Latest news and views on the fair votes campaign in partnership with Make Votes Matter in Herefordshire and other political parties. Like the group on Facebook.

We believe fair votes is the key to unlocking progress on climate change, equality and much more.

If we had PR, would we be in this mess?

Neither Labour nor the LibDems seem to be showing much interest in an electoral pact with each other and with the Greens – though, the last I heard, Caroline Lucas was saying that the door might still be open. It seems to me that Labour are very suspicious of Proportional Representation (PR) – which has surely got to be a deal breaker – and that is deeply, deeply sad – writes blogger Libby Hudson.

I say this because, as luck would have it, about a week before the election was called, I took delivery of ‘The Alternative’i and have been dipping into it occasionally, particularly during the long, dark night of the soul which followed a claim that the Tories had hit 48% at the polls. (Incidentally, let’s hope this means the era of the ‘shy Tory’ is now well and truly over).

Anyway, I flipped through to Katie Ghose’s chapter on PR (‘Embracing Electoral Reform’) and it struck me, whilst reading it, that if we had had a decent system of PR, we probably wouldn’t be in the mess we’re in now. (If you don’t agree we’re in a mess, it’s probably not worth your while reading any further.)

I voted for PR at the last opportunity – which was 2011, by the way. Yes, it does seem like a lifetime away. However, I was sceptical – I was worried about losing the constituency link, and I was even more worried about focusing power in the hands of party leaders. I was a Labour party member back in the day, and the leadership’s behaviour over regional lists in the EU elections in 1999 was one of the first indications that the Blair project wasn’t turning out quite as I’d hoped.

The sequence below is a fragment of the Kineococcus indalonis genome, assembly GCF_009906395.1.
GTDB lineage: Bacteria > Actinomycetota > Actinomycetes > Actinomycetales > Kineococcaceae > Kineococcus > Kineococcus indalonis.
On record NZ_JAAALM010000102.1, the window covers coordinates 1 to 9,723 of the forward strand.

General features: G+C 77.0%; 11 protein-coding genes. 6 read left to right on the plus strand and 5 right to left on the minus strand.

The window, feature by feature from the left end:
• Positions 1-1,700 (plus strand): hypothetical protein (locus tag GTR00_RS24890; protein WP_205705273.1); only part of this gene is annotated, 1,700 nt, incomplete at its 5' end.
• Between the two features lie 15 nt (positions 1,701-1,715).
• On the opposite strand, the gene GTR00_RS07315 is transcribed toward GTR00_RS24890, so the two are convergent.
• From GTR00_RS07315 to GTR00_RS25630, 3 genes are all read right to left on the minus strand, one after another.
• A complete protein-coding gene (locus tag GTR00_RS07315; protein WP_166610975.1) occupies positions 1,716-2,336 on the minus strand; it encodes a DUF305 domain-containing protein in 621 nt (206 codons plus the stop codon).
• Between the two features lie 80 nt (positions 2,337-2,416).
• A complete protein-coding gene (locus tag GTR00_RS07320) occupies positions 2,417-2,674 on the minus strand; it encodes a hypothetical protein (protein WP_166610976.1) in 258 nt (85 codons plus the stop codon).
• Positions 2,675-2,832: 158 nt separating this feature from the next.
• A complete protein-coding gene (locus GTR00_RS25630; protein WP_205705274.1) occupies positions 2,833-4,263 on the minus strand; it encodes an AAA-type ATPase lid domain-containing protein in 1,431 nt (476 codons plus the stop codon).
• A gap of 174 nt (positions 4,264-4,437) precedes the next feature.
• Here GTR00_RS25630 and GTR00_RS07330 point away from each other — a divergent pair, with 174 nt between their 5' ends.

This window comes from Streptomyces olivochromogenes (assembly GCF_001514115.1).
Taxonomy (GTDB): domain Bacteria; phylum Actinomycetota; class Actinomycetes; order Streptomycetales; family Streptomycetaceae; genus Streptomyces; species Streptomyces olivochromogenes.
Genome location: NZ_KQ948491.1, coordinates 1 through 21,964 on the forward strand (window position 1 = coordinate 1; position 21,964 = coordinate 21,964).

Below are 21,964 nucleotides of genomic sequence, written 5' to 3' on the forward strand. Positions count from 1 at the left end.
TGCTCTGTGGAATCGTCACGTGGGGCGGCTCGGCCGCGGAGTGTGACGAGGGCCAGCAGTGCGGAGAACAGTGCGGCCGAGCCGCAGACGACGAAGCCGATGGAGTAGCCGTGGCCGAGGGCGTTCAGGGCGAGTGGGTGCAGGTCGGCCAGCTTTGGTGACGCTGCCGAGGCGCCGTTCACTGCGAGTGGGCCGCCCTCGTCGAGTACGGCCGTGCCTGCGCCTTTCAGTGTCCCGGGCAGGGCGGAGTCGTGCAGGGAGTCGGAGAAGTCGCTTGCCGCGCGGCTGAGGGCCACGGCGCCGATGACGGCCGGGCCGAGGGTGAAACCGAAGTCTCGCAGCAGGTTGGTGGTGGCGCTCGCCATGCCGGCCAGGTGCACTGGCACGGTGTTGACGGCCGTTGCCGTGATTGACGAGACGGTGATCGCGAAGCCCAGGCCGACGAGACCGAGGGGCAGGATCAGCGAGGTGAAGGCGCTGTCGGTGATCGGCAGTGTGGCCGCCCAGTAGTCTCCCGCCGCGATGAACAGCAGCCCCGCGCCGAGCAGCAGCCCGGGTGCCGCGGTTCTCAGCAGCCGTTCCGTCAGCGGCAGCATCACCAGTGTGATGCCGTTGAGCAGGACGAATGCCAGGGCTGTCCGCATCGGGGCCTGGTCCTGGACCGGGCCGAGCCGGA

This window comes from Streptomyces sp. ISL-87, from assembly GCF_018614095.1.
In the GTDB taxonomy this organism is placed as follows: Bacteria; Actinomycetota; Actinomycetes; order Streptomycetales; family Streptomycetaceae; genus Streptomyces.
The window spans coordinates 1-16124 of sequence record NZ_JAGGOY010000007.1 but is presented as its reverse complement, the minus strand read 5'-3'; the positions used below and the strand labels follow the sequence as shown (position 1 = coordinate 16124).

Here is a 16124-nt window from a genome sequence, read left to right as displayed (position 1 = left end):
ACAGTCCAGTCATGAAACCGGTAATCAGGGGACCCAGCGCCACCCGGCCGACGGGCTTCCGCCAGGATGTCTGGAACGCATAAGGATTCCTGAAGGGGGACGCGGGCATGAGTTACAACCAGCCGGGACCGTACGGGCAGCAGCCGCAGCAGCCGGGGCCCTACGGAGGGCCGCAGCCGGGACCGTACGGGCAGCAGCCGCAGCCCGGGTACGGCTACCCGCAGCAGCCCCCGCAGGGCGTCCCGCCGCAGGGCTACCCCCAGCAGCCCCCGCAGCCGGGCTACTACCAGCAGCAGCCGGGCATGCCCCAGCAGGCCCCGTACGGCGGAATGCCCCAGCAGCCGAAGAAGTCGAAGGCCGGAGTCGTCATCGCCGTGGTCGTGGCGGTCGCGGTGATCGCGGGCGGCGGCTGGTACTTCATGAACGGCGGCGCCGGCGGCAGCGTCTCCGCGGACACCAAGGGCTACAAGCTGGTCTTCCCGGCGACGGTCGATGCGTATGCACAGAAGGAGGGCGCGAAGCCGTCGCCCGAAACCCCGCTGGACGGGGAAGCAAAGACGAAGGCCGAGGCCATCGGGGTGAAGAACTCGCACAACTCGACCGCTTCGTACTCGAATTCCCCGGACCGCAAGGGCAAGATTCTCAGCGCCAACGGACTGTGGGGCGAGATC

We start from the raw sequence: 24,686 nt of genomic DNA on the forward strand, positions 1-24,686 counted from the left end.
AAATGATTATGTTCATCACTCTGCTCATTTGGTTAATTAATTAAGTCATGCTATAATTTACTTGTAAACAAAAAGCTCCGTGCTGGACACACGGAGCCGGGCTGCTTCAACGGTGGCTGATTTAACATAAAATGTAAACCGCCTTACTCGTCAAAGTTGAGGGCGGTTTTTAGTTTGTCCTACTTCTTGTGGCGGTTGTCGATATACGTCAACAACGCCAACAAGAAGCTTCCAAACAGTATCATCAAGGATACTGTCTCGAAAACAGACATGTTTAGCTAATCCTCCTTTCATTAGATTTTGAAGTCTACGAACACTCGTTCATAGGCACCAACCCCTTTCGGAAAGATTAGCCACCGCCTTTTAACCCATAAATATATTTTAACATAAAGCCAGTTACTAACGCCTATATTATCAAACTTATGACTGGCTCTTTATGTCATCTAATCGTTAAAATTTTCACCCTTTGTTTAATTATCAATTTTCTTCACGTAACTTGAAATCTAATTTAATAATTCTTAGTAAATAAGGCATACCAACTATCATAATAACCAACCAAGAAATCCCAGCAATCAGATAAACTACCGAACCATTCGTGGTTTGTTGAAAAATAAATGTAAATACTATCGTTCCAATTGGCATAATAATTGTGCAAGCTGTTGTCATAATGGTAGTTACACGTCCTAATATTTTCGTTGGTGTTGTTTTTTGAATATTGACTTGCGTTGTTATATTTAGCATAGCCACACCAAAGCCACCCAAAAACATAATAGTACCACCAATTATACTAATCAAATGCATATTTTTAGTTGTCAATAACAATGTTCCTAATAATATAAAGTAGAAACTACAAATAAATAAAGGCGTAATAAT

Ghose’s comments on how constituencies have worked out in Wales and Scotland were suitably reassuring, but what really leapt out at me was this comment (about STV):

Candidates can be put forward who reflect different wings of a party – challenging the dominance of any one faction”.

And so, I surmise, if we had a decent system of PR:

  • Maybe Cameron wouldn’t have needed the referendum to appease his own right-wing. It would either have one control – thereby probably forcing a Tory split – or been slapped into place by the electorate.
  • The Labour party would have a relatively pain-free way of resolving their internal issues, not least of which is the supposed discrepancy between what members want, what voters want, and what the so-called ‘Westminster elite’ thinks.
  • Furthermore, if PR of almost any kind had been operating since 2011, UKIP would probably have gone off like a damp squib, and the Greens would have more of a voice.

All arguments about PR handing power to extremists are blotted out by the puss oozing from the running sore of news stories about people being abused or beaten for the crime of being foreign and hate-inducing headlines about ‘Enemies of the People’ and ‘Saboteurs’. There’s something pleasingly ironic in the Daily Mail wrapping itself in the Union jack and yet using the same words as Lenin when he sent armed troops to dissolve the All-Russia Constituent Assembly.